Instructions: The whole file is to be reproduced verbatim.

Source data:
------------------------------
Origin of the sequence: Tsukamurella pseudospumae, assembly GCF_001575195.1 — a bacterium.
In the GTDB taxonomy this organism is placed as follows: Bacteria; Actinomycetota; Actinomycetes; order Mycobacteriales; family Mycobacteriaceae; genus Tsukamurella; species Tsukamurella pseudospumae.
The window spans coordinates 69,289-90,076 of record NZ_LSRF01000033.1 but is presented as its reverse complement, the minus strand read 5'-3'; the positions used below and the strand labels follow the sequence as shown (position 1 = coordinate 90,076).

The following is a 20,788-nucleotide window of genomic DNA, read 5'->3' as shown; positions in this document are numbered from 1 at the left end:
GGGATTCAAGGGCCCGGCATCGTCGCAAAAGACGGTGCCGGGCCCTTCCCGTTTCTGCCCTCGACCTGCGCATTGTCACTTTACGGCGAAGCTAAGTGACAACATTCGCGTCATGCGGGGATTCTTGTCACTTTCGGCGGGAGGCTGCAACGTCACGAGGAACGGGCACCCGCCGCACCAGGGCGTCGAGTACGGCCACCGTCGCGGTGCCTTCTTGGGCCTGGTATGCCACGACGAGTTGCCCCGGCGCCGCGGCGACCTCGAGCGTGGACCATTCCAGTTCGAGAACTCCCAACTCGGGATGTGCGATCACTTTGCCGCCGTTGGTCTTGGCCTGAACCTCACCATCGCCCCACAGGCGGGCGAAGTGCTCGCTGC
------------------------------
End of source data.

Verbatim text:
Origin of the sequence: Tsukamurella pseudospumae, assembly GCF_001575195.1 — a bacterium.
In the GTDB taxonomy this organism is placed as follows: Bacteria; Actinomycetota; Actinomycetes; order Mycobacteriales; family Mycobacteriaceae; genus Tsukamurella; species Tsukamurella pseudospumae.
The window spans coordinates 69,289-90,076 of record NZ_LSRF01000033.1 but is presented as its reverse complement, the minus strand read 5'-3'; the positions used below and the strand labels follow the sequence as shown (position 1 = coordinate 90,076).

The following is a 20,788-nucleotide window of genomic DNA, read 5'->3' as shown; positions in this document are numbered from 1 at the left end:
GGGATTCAAGGGCCCGGCATCGTCGCAAAAGACGGTGCCGGGCCCTTCCCGTTTCTGCCCTCGACCTGCGCATTGTCACTTTACGGCGAAGCTAAGTGACAACATTCGCGTCATGCGGGGATTCTTGTCACTTTCGGCGGGAGGCTGCAACGTCACGAGGAACGGGCACCCGCCGCACCAGGGCGTCGAGTACGGCCACCGTCGCGGTGCCTTCTTGGGCCTGGTATGCCACGACGAGTTGCCCCGGCGCCGCGGCGACCTCGAGCGTGGACCATTCCAGTTCGAGAACTCCCAACTCGGGATGTGCGATCACTTTGCCGCCGTTGGTCTTGGCCTGAACCTCACCATCGCCCCACAGGCGGGCGAAGTGCTCGCTGC